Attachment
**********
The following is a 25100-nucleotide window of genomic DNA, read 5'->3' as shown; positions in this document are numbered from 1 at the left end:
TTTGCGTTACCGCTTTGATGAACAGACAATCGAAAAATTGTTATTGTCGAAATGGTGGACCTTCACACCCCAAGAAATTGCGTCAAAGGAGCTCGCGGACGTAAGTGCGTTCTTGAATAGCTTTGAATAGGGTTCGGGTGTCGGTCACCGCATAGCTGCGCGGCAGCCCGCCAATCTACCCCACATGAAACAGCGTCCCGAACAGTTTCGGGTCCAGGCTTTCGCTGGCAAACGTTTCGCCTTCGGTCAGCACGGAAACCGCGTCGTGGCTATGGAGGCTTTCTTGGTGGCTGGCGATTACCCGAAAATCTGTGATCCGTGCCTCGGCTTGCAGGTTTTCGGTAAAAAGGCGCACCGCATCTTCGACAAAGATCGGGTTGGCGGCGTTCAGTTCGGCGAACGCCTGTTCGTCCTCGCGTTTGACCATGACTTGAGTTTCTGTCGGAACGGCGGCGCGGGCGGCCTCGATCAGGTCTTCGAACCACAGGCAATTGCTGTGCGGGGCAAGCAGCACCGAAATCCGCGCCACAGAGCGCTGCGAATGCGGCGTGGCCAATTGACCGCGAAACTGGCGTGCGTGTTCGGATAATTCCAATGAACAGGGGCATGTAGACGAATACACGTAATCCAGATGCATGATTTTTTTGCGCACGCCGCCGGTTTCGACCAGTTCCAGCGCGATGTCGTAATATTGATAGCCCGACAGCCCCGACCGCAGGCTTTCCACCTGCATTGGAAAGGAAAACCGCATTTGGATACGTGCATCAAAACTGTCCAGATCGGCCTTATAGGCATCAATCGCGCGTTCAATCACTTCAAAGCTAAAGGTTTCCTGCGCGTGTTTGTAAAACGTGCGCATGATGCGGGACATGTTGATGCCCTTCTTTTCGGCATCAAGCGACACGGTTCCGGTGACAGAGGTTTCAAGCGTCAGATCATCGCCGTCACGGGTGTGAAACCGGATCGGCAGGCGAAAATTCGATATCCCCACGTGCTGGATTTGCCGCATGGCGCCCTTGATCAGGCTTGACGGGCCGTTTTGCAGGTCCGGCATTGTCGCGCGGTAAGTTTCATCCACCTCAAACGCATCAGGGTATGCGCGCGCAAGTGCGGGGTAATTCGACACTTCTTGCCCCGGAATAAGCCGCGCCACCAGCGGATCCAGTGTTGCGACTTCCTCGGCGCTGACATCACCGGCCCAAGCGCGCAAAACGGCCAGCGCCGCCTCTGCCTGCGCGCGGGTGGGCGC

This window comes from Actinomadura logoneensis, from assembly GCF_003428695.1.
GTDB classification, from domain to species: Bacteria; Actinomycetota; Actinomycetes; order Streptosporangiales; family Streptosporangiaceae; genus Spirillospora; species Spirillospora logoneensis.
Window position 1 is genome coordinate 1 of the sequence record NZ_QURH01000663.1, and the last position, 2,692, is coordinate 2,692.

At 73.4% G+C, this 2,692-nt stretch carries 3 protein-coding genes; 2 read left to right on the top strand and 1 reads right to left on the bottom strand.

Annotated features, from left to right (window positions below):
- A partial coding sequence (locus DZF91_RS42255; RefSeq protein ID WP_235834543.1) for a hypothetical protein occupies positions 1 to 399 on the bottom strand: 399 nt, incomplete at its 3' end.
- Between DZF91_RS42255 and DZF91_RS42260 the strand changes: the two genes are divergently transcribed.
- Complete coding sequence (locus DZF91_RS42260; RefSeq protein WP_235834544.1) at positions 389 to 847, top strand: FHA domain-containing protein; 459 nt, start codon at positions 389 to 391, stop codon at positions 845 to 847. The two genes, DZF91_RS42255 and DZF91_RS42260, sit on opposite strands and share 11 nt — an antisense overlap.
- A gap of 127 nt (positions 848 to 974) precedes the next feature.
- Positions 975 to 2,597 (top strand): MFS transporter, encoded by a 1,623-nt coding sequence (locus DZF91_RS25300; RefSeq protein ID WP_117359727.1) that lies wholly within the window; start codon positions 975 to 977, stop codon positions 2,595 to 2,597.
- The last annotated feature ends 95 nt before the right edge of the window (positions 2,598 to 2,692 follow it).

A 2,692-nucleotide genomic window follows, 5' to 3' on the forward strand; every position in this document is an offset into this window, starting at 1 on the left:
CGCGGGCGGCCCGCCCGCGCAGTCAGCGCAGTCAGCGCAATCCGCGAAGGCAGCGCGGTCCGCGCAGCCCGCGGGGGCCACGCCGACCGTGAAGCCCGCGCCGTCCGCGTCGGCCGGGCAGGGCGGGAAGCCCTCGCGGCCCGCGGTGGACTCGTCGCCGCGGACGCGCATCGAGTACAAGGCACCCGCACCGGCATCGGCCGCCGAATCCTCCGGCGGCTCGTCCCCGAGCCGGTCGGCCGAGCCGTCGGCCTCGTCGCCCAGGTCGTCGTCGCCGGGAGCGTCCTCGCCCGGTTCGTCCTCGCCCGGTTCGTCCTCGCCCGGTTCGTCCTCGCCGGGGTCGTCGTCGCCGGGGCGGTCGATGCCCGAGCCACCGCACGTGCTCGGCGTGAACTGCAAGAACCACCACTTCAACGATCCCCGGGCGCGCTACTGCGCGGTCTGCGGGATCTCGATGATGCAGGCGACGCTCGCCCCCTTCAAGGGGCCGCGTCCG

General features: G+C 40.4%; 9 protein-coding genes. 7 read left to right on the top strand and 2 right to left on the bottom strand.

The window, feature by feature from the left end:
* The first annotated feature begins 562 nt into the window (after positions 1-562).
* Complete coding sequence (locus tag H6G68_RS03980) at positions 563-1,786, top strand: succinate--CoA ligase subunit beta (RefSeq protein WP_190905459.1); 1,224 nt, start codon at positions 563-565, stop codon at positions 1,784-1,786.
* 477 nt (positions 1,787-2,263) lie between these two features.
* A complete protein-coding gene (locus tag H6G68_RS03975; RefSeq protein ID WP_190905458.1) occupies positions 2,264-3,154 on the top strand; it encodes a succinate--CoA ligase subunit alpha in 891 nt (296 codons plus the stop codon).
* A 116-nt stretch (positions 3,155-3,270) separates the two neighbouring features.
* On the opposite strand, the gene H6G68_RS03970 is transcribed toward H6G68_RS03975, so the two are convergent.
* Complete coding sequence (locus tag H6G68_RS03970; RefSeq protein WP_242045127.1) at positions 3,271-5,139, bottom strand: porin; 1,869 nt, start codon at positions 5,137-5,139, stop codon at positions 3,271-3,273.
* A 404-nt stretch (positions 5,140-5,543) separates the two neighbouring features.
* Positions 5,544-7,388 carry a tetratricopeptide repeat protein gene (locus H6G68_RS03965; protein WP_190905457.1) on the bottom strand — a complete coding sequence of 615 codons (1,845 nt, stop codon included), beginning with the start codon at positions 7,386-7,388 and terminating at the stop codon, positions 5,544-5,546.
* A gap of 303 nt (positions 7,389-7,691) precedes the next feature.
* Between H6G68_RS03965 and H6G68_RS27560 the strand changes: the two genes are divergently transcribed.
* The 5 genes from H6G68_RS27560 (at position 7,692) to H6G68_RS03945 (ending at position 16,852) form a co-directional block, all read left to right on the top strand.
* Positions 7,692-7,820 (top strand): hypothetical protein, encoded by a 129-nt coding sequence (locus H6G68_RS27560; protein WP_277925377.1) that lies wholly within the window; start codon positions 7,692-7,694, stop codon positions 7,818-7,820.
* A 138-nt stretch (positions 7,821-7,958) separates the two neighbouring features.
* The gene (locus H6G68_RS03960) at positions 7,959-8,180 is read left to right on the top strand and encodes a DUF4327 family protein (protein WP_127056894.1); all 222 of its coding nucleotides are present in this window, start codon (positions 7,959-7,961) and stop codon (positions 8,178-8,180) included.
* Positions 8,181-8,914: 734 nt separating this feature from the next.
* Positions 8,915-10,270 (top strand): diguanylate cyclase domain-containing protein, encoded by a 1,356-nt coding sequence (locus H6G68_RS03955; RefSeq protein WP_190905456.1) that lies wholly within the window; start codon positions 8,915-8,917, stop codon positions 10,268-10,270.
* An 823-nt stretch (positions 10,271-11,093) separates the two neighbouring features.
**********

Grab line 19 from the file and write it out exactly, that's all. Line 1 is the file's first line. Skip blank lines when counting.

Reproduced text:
* Complete coding sequence (locus tag H6G68_RS03980) at positions 563-1,786, top strand: succinate--CoA ligase subunit beta (RefSeq protein WP_190905459.1); 1,224 nt, start codon at positions 563-565, stop codon at positions 1,784-1,786.